“In order to fill their long-term needs, they are using us to build a nationwide network of prequalified AV freelancers and vendors based on their unique requirements, said Mousa Ackall, director of brand marketing, WorkMarket. “Regarding individual break/fix assignments, they are using pre-qualified freelancers on an as-needed basis, often times with SLAs [service level agreements] as low as four hours. For large projects, they are sourcing vendors and freelancers far in advance if possible. These are direct examples of how a couple of our integrator/AV customers are using the WorkMarket platform to fill their talent gaps, proactively build a team of contractors they can trust, and ultimately improve their bottom line by leveraging a flexible workforce.”

Most AV companies are vetting freelancers’ skills the same way they’re vetting their W2s, he added. “They use skills-based tests, certifications, and agreements, etc., to prequalify workers. WorkMarket can automate this entire process with our talent pools. And we can share AV best practices based on years of experience and dozens of clients. Because they’re pre-qualified, when an opportunity arises, you can source the opportunity and get someone on-site in hours.”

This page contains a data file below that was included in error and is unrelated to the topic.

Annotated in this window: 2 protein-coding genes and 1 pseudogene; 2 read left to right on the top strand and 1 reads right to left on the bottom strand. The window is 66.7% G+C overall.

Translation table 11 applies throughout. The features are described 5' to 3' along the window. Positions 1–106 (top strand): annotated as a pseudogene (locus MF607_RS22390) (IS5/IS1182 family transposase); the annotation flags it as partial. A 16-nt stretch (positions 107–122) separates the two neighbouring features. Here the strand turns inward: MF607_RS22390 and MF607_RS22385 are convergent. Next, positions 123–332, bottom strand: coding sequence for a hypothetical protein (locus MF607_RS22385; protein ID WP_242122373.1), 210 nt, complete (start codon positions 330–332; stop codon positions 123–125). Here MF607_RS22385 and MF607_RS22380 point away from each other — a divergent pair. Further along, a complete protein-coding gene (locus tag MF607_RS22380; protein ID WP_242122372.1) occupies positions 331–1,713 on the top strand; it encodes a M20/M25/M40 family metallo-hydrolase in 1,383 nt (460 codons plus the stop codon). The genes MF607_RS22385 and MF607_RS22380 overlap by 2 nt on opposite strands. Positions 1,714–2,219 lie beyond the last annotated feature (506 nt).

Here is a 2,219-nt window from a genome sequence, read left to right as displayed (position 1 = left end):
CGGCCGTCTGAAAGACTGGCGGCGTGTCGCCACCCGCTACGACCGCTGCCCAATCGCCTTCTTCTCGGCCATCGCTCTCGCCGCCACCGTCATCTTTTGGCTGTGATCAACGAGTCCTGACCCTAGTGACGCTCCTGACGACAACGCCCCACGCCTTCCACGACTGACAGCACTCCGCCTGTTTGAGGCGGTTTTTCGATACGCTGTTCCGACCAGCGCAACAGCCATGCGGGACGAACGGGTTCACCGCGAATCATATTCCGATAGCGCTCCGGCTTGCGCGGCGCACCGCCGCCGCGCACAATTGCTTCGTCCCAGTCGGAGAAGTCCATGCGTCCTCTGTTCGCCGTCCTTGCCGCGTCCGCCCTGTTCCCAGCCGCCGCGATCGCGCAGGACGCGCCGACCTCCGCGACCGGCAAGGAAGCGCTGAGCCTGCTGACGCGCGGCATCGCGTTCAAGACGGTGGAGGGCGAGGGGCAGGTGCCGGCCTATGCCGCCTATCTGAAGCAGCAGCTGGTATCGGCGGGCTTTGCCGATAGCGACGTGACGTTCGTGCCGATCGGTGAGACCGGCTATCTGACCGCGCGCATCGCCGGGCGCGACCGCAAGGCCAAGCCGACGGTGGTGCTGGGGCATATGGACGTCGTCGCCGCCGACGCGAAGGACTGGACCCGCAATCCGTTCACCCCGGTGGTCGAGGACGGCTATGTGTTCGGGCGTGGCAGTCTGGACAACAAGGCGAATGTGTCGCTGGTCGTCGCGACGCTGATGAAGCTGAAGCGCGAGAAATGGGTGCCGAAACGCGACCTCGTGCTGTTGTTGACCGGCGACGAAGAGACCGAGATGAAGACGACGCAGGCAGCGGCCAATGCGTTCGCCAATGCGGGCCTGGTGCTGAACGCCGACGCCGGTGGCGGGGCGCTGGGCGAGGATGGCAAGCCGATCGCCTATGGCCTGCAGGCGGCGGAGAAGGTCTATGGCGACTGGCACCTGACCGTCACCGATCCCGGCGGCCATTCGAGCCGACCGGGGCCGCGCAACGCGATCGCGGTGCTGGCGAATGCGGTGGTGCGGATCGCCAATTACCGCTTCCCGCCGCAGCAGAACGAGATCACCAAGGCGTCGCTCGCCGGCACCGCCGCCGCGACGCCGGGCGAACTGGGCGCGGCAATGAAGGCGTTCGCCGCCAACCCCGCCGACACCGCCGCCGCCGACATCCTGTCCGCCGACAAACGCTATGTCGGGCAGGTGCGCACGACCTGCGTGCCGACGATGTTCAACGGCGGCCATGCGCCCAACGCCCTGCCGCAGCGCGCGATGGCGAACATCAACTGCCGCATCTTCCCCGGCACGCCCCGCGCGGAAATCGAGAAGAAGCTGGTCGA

How Does the Work Work?

“We market through our website and rely mostly on word of mouth,” Mayhugh said. “We’ve been in business for 22 years and treat our techs and our customers well, so they refer others to us.”

AVTek employees are culled from resumes posted on various jobs boards such as the InfoComm board or Craigslist, and work locally in their area or travel, depending the specifications of the work.

“I’ve done work in Boulder, CO for an integrator in New York who was flying the project lead and engineer out to the project and needed another set of hands,” he said. “I found an AV tech locally through the InfoComm jobs board for them. In another example, a DC-based integrator had a contract in San Antonio at Fort Sam Houston. Rather than send their own techs out, they sent their lead and engineer and recruited six San Antonio-area techs from us.”

Mayhugh recruits in specific areas, although some areas of the country have very little talent to choose from, he acknowledged.

“I do temp-to-hire, which means if a tech is really good, they most likely will get hired on permanently,” he continued. “There is that small window to get techs working again after a government contract, for example, has expired. It all works by word of mouth; I have handful of ‘true temps’ who are not looking for permanent employment. Others may have been employed by me five years ago and are again looking for new opportunities.”